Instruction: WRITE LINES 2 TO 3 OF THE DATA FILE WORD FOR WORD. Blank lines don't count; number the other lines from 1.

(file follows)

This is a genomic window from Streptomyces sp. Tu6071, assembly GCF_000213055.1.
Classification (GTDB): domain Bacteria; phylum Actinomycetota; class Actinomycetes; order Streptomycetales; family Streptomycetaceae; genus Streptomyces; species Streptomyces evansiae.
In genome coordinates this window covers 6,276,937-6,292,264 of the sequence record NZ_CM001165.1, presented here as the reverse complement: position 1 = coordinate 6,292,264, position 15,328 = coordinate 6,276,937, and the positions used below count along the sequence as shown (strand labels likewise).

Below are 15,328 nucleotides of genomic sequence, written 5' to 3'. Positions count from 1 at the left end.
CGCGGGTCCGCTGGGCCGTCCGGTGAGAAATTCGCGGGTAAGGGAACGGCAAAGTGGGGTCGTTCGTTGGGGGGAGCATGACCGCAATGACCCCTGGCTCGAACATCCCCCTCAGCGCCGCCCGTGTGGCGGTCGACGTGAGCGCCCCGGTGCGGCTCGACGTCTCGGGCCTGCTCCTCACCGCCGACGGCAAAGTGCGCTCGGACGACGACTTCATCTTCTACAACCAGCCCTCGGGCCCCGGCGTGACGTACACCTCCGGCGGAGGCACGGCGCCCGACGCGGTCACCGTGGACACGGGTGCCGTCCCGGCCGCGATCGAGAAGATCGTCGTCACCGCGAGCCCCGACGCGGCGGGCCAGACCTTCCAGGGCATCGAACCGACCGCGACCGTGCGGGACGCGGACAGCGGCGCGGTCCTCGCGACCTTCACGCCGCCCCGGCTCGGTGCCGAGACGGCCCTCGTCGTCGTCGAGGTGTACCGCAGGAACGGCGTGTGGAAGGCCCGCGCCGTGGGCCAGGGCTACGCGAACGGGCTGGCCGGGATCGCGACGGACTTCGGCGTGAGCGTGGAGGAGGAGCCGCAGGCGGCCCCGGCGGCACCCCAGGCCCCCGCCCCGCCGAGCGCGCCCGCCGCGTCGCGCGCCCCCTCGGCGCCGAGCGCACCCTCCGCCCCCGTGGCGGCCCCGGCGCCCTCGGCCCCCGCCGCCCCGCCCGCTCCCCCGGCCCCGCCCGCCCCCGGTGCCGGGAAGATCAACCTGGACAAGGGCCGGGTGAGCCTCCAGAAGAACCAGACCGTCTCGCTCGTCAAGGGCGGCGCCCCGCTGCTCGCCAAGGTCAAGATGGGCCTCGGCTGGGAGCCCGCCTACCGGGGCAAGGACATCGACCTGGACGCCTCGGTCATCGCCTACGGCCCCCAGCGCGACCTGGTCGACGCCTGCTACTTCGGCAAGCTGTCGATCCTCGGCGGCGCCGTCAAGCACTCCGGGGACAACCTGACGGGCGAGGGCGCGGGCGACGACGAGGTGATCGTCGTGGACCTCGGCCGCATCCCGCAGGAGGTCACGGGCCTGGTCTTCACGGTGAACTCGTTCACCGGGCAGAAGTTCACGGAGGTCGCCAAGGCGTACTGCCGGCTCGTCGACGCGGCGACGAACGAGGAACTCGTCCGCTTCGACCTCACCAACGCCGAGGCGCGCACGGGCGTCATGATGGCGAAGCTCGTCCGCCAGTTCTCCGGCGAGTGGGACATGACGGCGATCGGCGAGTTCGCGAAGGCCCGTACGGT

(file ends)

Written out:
Classification (GTDB): domain Bacteria; phylum Actinomycetota; class Actinomycetes; order Streptomycetales; family Streptomycetaceae; genus Streptomyces; species Streptomyces evansiae.
In genome coordinates this window covers 6,276,937-6,292,264 of the sequence record NZ_CM001165.1, presented here as the reverse complement: position 1 = coordinate 6,292,264, position 15,328 = coordinate 6,276,937, and the positions used below count along the sequence as shown (strand labels likewise).